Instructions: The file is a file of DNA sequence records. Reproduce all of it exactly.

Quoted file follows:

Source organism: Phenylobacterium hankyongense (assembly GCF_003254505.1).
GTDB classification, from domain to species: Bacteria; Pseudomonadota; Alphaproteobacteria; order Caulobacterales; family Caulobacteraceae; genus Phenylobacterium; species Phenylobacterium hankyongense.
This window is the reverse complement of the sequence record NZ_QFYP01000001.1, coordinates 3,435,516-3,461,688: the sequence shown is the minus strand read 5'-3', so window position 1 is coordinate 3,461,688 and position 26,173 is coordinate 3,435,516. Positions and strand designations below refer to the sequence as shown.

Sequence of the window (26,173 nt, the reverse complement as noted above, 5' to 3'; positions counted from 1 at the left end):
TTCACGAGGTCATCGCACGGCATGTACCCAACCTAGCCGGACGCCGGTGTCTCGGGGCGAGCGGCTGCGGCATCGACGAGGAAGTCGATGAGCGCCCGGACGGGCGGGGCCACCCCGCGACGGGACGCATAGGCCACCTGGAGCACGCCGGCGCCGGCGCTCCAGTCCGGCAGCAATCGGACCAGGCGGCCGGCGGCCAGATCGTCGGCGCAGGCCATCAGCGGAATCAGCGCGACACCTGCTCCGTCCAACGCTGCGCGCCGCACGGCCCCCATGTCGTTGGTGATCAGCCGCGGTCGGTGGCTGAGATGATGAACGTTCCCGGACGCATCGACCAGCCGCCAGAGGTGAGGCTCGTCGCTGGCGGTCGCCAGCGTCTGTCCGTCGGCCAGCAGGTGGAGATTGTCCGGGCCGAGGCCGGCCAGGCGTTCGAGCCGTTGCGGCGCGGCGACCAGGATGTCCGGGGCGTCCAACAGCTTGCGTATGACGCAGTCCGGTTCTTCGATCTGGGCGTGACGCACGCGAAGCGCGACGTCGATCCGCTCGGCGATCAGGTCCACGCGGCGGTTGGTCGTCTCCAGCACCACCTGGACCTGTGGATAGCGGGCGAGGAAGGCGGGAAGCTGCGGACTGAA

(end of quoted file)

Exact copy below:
Source organism: Phenylobacterium hankyongense (assembly GCF_003254505.1).
GTDB classification, from domain to species: Bacteria; Pseudomonadota; Alphaproteobacteria; order Caulobacterales; family Caulobacteraceae; genus Phenylobacterium; species Phenylobacterium hankyongense.
This window is the reverse complement of the sequence record NZ_QFYP01000001.1, coordinates 3,435,516-3,461,688: the sequence shown is the minus strand read 5'-3', so window position 1 is coordinate 3,461,688 and position 26,173 is coordinate 3,435,516. Positions and strand designations below refer to the sequence as shown.

Sequence of the window (26,173 nt, the reverse complement as noted above, 5' to 3'; positions counted from 1 at the left end):
TTCACGAGGTCATCGCACGGCATGTACCCAACCTAGCCGGACGCCGGTGTCTCGGGGCGAGCGGCTGCGGCATCGACGAGGAAGTCGATGAGCGCCCGGACGGGCGGGGCCACCCCGCGACGGGACGCATAGGCCACCTGGAGCACGCCGGCGCCGGCGCTCCAGTCCGGCAGCAATCGGACCAGGCGGCCGGCGGCCAGATCGTCGGCGCAGGCCATCAGCGGAATCAGCGCGACACCTGCTCCGTCCAACGCTGCGCGCCGCACGGCCCCCATGTCGTTGGTGATCAGCCGCGGTCGGTGGCTGAGATGATGAACGTTCCCGGACGCATCGACCAGCCGCCAGAGGTGAGGCTCGTCGCTGGCGGTCGCCAGCGTCTGTCCGTCGGCCAGCAGGTGGAGATTGTCCGGGCCGAGGCCGGCCAGGCGTTCGAGCCGTTGCGGCGCGGCGACCAGGATGTCCGGGGCGTCCAACAGCTTGCGTATGACGCAGTCCGGTTCTTCGATCTGGGCGTGACGCACGCGAAGCGCGACGTCGATCCGCTCGGCGATCAGGTCCACGCGGCGGTTGGTCGTCTCCAGCACCACCTGGACCTGTGGATAGCGGGCGAGGAAGGCGGGAAGCTGCGGACTGAA